Bittle’s Bits of Nature and Science

Edible Wild Plants in Nebraska!


Michaela Boyd

Right now is the time of year to begin looking for salsify, wild rose hips, wild plums and even the American hazelnut.  All of these plants can be found here in Nebraska while salsify, the wild rose and the wild plum is found right here at LSW.  Hazelnuts will be located here too but not until next spring since our planting during the 2020 spring time was side-lined due to the Covid shutdown.  

The Wild Prairie Rose can be found throughout the outdoor areas but are relatively small and difficult to find unless specifically looking for them.  Wild plums are numerous and typically located at the transition areas between prairie and water sources, woodlands or active/old erosion areas.  On campus the plums are located along the northernmost border of the property along the area adjacent to a row of homes.  The last plant sampled is called the Salsify and is best harvested during summer into late fall when the tops are still green.  Salsify grows all over the prairie areas of LSW.  Their flowers and seeds resemble a large dandelion flower and seed head.  

A word of caution with harvesting wild plants: make sure you can correctly identify plants and you know that they have not been sprayed with pesticides.  Some local plants can cause severe illness and should be avoided.  Basically do not eat a plant if you are uncertain of its identity.

Science & Culture

Hazelnut: Of course, how could I talk about hazelnuts and not talk about Nutella.  Here are some fun facts about the chocolate hazelnut spread.  

  • First invented by Pietro Ferrero in 1946 due to a shortage of cocoa after WWII.  It was originally called SuperCrema and in the shape of a loaf that could be easily cut and placed on bread.  I wonder if it was like having a pat of butter but much sweeter!
  • In 1964, Pietro’s son reinvented the recipe and coined the iconic name Nutella.
  • 1965 saw the creation of their iconic jar shape.
  • 25% of the global supply of hazelnuts go to the company making Nutella, which obtain most of their supply from Turkey and their orchards.  
  • A special human rights note: many orchards in Turkey employ migrant children and families for harvesting hazelnuts each year.  There are culturally established norms that those outside of the culture may or may not understand.  News of child labor has been in the reported the past year, specifically about the hazelnut orchards of Turkey.  If you would like to know more about the hazelnut harvesting in Turkey, I direct you to an informative article from the BBC.  LINK  Another article which is a bit more in-depth from the New York Times: LINK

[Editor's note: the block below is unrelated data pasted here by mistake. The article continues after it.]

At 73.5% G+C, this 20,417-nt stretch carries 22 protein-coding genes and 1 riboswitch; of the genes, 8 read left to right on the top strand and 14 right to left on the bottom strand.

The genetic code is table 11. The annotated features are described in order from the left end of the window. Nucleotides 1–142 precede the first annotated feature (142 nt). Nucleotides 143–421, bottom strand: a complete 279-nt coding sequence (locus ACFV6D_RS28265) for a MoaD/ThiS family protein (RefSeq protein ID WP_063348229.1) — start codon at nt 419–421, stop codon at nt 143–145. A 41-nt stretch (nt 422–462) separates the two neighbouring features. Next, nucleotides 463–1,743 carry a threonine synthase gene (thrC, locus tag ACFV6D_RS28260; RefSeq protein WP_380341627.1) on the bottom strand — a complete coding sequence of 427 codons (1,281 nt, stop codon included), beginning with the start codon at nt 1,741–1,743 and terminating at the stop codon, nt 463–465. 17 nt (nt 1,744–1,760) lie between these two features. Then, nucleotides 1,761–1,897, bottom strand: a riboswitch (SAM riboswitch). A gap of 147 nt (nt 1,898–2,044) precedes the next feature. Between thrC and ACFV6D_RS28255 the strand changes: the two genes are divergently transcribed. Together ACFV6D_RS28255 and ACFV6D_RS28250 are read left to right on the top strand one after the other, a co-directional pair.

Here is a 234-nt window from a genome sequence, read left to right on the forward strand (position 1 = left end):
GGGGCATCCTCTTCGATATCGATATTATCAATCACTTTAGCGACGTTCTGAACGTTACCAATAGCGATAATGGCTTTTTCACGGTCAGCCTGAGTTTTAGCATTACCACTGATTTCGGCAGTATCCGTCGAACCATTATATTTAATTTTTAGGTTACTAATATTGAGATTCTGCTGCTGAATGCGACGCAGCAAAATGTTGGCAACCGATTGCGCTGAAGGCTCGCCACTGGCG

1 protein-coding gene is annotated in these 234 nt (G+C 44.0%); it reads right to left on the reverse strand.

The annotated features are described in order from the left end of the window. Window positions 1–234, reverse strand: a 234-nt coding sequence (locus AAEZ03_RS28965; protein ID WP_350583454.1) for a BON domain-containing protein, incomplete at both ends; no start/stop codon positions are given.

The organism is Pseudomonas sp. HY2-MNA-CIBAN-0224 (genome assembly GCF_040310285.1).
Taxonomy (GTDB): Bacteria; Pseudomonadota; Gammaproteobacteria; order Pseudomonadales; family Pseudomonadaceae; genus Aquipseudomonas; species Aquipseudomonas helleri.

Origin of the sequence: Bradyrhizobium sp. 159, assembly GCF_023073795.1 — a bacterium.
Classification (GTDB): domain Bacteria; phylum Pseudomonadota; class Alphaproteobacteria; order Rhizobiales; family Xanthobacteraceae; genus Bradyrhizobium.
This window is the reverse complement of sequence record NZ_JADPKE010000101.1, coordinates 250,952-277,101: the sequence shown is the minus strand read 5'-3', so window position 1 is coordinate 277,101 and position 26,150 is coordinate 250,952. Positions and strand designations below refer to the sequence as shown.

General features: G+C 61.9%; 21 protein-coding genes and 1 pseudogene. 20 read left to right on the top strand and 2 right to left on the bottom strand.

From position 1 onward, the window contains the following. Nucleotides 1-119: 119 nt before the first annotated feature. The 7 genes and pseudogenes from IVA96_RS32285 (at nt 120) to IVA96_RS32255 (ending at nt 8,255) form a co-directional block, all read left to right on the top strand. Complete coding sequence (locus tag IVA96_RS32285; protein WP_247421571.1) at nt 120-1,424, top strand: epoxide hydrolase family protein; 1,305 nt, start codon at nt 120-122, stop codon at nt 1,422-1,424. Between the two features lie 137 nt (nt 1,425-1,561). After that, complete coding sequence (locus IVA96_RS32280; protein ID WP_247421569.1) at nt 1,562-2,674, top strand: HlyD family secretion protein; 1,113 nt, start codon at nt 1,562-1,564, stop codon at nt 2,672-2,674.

Salsify: a unique root vegetable that Europeans have been eating for a while now.  Salsify in Europe comes in several colors and varieties.  It is a planted crop and is commonly sold in grocery stores.  The plant was brought to North America and like so many other non-native species, it took root and spread.  It is considered naturalized now and a permanent part of many different ecosystems.  This root vegetable has a 2 year lifespan.  During the first year of growth the plant builds its taproot as a source of stored food for the next year’s flowering stage.  You can order seeds online of cultivated varieties to try at home.  The wide type tends to have a much smaller taproot.

Wild Rose: The hips from the rose plant is actually a fruit.  In fact the rose family, Rosaceae, comprise some of our most important crop plants.  They include apples, pears, almonds, peaches, plums, strawberries, raspberries and more.  The flowers of this family have a distinctive arrangement of 5 petals on each flower.  One cup of rose hip tea can provide an entire day’s supply of vitamin C.  In fact rose hips from some rose species can have up to 40 times as much vitamin C as citrus fruits. 

Wild Plum: a truly midwestern tradition late summer and early fall.  These plums have a variety of common names but they are all very delicious.  Plums do have a large seed pit much like their larger cultivated varieties.  I personally grew up picking what my parents called “sand plums,” a slightly different variety which grows along the sandy banks of the Cimarron river in Oklahoma.  We are truly blessed to have this plant in the midwest, which has been a part of the Native American diets long before European’s set foot on North America.  I have it on good authority that Mr. Monroe makes an excellent wild plum jam around this time of year.  A few of his TPC colleagues have been the recipient of that homemade wild plum jam.

Something Unique & Local!

Kay Young was a local ethnobotanist who wrote a book about edible plants a few years ago published by the University of Nebraska Press.  The book is called Wild Seasons: Gathering and Cooking Wild Plants of the Great Plains.  This is a local home-grown kind of book in which Kay discusses how to identify, gather, and prepare wild plants from right here in Nebraska.  There are several recipes that will sound very familiar to you and some that are very unique.  I highly recommend the book and the support of local knowledge.

  1. Lessons with Levi Video: locating and sampling some edible Nebraska plants
  2. Wild Plum Jam recipe: LINK
    1. Prunus americana (American plum) coloring sheet: LINK
  3. Wild Rose Hip Tea recipe: LINK
    1. Wild Rose coloring sheet: LINK
  4. Salsify Recipe: LINK
  5. Identification website for edible plants: Actually it is best to trust a printed guide book for this, or a local ethnobotanist who knows the local plant life.